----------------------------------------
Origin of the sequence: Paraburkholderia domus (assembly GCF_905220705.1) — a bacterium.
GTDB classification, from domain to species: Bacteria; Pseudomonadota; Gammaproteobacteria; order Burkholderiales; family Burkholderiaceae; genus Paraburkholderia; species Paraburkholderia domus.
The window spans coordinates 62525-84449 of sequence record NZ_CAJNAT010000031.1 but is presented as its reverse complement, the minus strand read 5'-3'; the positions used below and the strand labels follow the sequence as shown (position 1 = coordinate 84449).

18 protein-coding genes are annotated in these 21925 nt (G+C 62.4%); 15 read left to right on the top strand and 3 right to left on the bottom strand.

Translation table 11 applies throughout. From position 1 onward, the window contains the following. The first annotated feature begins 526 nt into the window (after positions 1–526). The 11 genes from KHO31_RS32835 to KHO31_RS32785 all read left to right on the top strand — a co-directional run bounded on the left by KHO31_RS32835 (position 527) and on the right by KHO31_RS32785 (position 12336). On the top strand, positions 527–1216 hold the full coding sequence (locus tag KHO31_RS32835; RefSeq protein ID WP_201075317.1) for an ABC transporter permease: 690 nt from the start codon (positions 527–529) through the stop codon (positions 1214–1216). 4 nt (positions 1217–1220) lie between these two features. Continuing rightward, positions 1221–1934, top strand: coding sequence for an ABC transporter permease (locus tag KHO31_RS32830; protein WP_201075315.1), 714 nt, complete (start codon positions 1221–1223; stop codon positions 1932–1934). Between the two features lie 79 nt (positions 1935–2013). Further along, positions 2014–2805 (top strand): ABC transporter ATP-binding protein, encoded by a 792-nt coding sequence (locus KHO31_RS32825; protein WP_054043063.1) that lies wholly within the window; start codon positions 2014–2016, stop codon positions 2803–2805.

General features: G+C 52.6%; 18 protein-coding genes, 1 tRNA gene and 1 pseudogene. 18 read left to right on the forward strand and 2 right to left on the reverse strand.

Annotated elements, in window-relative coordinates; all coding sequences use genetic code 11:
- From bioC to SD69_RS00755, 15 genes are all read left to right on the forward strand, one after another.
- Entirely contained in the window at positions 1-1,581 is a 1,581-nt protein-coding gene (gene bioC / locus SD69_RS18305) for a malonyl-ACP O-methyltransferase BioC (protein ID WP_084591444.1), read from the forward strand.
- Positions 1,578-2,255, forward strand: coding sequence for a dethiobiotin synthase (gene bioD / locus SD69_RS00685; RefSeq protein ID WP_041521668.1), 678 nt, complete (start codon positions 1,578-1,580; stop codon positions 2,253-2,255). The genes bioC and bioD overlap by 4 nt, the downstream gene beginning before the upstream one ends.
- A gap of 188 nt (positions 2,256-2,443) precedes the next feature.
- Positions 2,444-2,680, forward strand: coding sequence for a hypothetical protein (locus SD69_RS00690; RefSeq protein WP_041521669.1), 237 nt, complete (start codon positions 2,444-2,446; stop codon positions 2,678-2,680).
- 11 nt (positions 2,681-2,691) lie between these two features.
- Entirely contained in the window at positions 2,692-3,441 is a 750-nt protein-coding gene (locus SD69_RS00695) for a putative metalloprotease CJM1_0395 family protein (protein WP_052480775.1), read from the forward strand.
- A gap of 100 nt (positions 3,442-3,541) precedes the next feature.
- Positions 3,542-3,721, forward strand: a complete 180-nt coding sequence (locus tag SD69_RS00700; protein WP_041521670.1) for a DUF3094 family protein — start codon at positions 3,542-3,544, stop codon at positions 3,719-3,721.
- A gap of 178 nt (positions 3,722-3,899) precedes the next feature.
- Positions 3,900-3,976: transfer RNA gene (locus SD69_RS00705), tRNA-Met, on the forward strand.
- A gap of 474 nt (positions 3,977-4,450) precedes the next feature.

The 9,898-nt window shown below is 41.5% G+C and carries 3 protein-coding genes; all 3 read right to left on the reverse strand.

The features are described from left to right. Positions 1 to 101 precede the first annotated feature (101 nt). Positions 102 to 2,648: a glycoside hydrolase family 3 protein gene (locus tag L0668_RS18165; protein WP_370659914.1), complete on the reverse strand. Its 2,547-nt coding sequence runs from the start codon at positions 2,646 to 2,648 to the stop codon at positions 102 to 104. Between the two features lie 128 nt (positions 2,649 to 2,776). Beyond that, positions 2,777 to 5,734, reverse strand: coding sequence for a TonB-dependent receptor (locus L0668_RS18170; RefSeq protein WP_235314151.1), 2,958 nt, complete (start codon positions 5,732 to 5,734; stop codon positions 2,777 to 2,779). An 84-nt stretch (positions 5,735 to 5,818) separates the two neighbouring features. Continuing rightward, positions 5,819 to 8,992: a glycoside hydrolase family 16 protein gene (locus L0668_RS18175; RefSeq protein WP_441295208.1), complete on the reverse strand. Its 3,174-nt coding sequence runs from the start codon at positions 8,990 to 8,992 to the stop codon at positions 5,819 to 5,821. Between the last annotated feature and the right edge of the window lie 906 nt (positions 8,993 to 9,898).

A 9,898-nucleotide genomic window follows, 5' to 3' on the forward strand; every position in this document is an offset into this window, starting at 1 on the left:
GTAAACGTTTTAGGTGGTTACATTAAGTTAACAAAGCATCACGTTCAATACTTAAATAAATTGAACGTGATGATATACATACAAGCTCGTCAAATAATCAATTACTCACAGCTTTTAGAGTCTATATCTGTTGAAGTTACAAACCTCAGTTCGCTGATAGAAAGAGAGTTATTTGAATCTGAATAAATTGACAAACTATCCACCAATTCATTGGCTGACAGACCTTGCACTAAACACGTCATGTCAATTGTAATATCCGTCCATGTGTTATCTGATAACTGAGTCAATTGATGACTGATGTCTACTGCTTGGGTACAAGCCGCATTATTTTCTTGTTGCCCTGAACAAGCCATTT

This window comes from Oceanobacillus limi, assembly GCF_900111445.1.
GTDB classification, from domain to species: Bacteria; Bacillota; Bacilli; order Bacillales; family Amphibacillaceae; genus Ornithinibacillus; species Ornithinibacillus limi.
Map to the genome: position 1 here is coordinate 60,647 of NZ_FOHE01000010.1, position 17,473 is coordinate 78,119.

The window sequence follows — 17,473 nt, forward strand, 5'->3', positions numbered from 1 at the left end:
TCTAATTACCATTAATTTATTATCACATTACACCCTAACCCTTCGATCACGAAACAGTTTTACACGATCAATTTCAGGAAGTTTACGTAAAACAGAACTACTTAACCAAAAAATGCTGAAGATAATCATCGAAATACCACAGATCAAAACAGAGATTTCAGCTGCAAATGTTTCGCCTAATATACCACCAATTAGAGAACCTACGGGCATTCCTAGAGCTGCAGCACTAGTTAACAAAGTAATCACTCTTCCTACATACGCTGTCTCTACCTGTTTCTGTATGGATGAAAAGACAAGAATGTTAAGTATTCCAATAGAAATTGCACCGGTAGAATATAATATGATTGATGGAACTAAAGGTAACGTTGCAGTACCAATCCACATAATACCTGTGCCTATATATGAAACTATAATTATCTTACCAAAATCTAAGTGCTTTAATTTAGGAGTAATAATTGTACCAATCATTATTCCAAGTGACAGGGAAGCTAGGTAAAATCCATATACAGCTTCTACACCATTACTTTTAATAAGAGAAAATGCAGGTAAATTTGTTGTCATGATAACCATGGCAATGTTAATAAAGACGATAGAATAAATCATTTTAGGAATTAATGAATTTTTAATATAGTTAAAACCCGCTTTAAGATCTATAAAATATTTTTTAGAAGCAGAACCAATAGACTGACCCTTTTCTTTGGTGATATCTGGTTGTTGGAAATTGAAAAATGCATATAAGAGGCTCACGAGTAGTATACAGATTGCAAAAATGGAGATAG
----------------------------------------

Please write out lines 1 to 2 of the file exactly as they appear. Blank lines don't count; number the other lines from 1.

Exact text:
Origin of the sequence: Paraburkholderia domus (assembly GCF_905220705.1) — a bacterium.
GTDB classification, from domain to species: Bacteria; Pseudomonadota; Gammaproteobacteria; order Burkholderiales; family Burkholderiaceae; genus Paraburkholderia; species Paraburkholderia domus.